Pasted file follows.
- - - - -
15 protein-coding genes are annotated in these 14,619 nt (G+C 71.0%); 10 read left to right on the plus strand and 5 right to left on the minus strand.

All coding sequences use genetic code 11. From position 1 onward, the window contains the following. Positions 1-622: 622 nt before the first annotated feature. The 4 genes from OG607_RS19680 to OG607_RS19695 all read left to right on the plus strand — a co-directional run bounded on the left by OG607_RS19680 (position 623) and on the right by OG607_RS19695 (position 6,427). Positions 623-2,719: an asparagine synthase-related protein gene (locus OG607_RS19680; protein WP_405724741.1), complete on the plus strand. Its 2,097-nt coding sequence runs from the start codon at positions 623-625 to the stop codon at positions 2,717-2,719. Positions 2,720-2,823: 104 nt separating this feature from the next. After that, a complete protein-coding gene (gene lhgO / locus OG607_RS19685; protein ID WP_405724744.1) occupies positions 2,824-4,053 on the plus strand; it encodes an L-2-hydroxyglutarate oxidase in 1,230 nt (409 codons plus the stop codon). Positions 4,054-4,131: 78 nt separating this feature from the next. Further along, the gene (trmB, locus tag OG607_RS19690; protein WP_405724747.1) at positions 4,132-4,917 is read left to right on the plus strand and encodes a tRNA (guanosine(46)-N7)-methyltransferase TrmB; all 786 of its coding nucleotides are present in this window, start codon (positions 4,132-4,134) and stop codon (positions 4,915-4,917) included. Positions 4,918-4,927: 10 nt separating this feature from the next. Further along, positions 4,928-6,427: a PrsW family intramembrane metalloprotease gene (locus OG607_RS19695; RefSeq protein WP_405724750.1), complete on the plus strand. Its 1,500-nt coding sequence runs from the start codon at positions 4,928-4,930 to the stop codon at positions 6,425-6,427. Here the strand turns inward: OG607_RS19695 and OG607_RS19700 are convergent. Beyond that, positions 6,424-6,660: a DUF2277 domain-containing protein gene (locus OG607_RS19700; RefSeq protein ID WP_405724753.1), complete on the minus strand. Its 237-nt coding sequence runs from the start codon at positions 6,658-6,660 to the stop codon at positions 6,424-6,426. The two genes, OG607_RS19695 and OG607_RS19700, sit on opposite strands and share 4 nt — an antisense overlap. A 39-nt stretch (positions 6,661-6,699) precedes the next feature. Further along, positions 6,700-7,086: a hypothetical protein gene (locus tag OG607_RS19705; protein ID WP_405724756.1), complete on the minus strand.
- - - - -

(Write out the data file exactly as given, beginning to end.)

15 protein-coding genes are annotated in these 14,619 nt (G+C 71.0%); 10 read left to right on the plus strand and 5 right to left on the minus strand.

All coding sequences use genetic code 11. From position 1 onward, the window contains the following. Positions 1-622: 622 nt before the first annotated feature. The 4 genes from OG607_RS19680 to OG607_RS19695 all read left to right on the plus strand — a co-directional run bounded on the left by OG607_RS19680 (position 623) and on the right by OG607_RS19695 (position 6,427). Positions 623-2,719: an asparagine synthase-related protein gene (locus OG607_RS19680; protein WP_405724741.1), complete on the plus strand. Its 2,097-nt coding sequence runs from the start codon at positions 623-625 to the stop codon at positions 2,717-2,719. Positions 2,720-2,823: 104 nt separating this feature from the next. After that, a complete protein-coding gene (gene lhgO / locus OG607_RS19685; protein ID WP_405724744.1) occupies positions 2,824-4,053 on the plus strand; it encodes an L-2-hydroxyglutarate oxidase in 1,230 nt (409 codons plus the stop codon). Positions 4,054-4,131: 78 nt separating this feature from the next. Further along, the gene (trmB, locus tag OG607_RS19690; protein WP_405724747.1) at positions 4,132-4,917 is read left to right on the plus strand and encodes a tRNA (guanosine(46)-N7)-methyltransferase TrmB; all 786 of its coding nucleotides are present in this window, start codon (positions 4,132-4,134) and stop codon (positions 4,915-4,917) included. Positions 4,918-4,927: 10 nt separating this feature from the next. Further along, positions 4,928-6,427: a PrsW family intramembrane metalloprotease gene (locus OG607_RS19695; RefSeq protein WP_405724750.1), complete on the plus strand. Its 1,500-nt coding sequence runs from the start codon at positions 4,928-4,930 to the stop codon at positions 6,425-6,427. Here the strand turns inward: OG607_RS19695 and OG607_RS19700 are convergent. Beyond that, positions 6,424-6,660: a DUF2277 domain-containing protein gene (locus OG607_RS19700; RefSeq protein ID WP_405724753.1), complete on the minus strand. Its 237-nt coding sequence runs from the start codon at positions 6,658-6,660 to the stop codon at positions 6,424-6,426. The two genes, OG607_RS19695 and OG607_RS19700, sit on opposite strands and share 4 nt — an antisense overlap. A 39-nt stretch (positions 6,661-6,699) precedes the next feature. Further along, positions 6,700-7,086: a hypothetical protein gene (locus tag OG607_RS19705; protein ID WP_405724756.1), complete on the minus strand.